Thanks to my sister Michelle McIlroy for designing the logo!


Ever since I was a child, I have been very interested in nature and the environment. I have a B.S. degree in wildlife biology, and have worked as a zookeeper, wildlife biologist, and ecologist. I am conducting a brief survey of world leaders, government officials, religious leaders, corporate CEOs, environmental groups, wildlife experts, and others regarding nature and the environment. I am also very interested in religious views, customs, and beliefs from around the world, and the interactions between religion, culture, society, and the environment. This is something I am doing out of personal interest, and is not connected to any group or organization. I have been working on this project since the summer of 2006, and hope to eventually turn it into a book and/or documentary. I am hoping to make this into a global project, with responses from all segments of society. Feel free to contact me directly if you have any questions or comments. If you have not already done so, I hope that you will consider taking part in my project, and please spread the word to anyone you think might be interested! Thanks for stopping by!


January 05, 2008

His Holiness Drikung Kyabgon Chetsang Rinpoche

Drikung Kagyu Institute (India)

Today’s Date: 3 January 2008

1. What interaction with an animal and/or nature in your life has had the biggest impact on you?

Every interaction with animals and nature has a biggest impact on my life, I believe this world is like a container and the living beings are the contents in it. These two components have an inseparable relationship. All beings are the same whether animal, insect or human beings, in wishing to be happy and in disliking suffering, but we are different in that human beings have brilliant intellects and other beings have lower intellects. However all the sentient beings have the same Buddha nature, and in this respect all the beings are same, so it is our duty to respect each other.

2. Did you have a favorite place in the great outdoors during your childhood?

My favorite place during my childhood was the pastures of the Drikung Monastery area in Tibet. I liked them very much, and every holiday I rode a horse, an ox and also some time a goat throughout that landscape. There I also had a rabbit, dog, cat, and a parrot that could speak the Tibetan language and also was able to chant the mantras. I had a very beautiful mule which was offered to me by my grand mother, I always cared for it and often rode over that landscape and I still remember it well.

Now? Now, I have visited many countries and especially like to see the zoos. I was fascinated by the biggest exhibited Zoo in New York and a great adventure with a biggest private nature Zoo in New Jersey. Two years ago I visited South Africa, and I was really impressed by the wildlife there and I still wish to visit many more places with unique wildlife.

3. As a former zookeeper, I would love to know what your favorite animal is and why?

My favorite animal is Tibetan mastiff, the reason why is that, this dog is very sincere and always playful and helpful for its owner even in a difficult situation.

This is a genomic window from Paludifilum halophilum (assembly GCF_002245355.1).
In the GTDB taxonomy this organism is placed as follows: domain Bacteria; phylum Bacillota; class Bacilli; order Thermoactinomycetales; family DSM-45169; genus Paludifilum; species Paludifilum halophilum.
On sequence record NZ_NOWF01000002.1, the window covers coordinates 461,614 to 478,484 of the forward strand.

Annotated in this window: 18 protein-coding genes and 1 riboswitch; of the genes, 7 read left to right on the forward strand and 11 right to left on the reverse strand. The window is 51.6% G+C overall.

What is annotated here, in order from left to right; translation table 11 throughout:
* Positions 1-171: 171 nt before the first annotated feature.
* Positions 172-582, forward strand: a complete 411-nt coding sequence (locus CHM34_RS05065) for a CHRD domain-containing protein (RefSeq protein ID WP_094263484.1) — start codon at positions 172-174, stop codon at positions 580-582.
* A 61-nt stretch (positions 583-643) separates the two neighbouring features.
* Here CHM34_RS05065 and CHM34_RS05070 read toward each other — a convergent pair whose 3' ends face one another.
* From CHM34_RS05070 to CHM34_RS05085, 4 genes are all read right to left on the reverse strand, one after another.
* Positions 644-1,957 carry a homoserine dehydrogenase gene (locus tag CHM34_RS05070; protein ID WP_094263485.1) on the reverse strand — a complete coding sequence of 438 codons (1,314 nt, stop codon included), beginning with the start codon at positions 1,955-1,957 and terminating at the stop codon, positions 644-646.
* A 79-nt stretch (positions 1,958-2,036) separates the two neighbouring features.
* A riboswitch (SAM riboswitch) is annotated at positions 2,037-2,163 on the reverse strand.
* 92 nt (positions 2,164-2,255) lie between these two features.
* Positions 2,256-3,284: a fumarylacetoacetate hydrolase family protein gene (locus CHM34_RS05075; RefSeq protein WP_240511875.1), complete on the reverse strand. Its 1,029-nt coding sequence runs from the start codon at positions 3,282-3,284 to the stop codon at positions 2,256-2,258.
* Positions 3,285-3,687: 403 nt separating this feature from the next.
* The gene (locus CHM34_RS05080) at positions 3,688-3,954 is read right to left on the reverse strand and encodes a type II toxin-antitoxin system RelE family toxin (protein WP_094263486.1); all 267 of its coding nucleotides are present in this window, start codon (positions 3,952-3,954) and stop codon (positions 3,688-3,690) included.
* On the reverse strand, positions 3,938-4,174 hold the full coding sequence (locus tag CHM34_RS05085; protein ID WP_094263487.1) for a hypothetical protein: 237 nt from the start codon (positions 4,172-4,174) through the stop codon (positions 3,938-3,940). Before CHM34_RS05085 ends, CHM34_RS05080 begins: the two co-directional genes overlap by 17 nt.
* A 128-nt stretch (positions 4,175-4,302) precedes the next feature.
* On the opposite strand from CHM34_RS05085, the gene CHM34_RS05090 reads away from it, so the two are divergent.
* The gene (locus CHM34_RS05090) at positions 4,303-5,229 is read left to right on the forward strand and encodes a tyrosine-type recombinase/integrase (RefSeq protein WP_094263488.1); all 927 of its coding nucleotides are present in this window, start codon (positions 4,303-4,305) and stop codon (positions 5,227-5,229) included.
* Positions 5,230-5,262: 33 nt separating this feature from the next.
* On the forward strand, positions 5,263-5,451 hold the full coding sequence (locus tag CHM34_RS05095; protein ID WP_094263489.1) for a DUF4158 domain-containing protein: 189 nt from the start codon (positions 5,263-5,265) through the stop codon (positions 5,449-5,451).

4. What do you think is the greatest environmental challenge facing us now, and what do you think will be the greatest challenge in the future?

The greatest environmental challenge we face now is that of the pollution of air and water and ecological imbalance in nature. This unfavorable condition depends on the bad actions of beings in this world and as a result much turbulence like tsunamis, earthquakes and the ozone hole and so forth come about. These days the experts have come to know the dangers of global warming. The glaciers are melting down and whole snow mountains have collapsed into the ocean and there is a big danger to cities which are situated near the sea coast. All of this is because of the degradation of the natural environment around us. When I look to the Western world I don't see many animals and birds, but a lot of industry and so on. In the East I see lots of birds and animals and I think it is because of nature. If there are good environmental surroundings and rich of plant life, then there will be lots of food for animals and insects, and animals in those areas will look healthy and happy, if there are no good environments, then animals will look gloomy and skinny.

So, it is almost late, and if we don't restore Mother Nature right now, it will be too late. In the near future we will face insurmountable problems and will be unable to control the disastrous effects for all sentient beings and the whole world.

5. If you could give one piece of advice regarding the environment and our natural resources, what would it be?

In such conditions each and every individual should respect nature and work towards the preservation of Mother Nature. From the Buddhist point of view if you plant a tree with a heart of benefiting other sentient beings, it is called the bodhichitta and it is also the practice of morality and generosity; if you bear the difficulties during the planting then it is the practice of patience and effort, and if you see the interdependency and the coexistent relationship of plants and sentient beings, then it is called meditation and wisdom. So, planting one tree can become what we call in Buddhism the practice of the six-perfections.

May Peace prevail on Earth!

To learn more about His Holiness, you can visit
To learn more about the Drikung Kagyu Institute, visit

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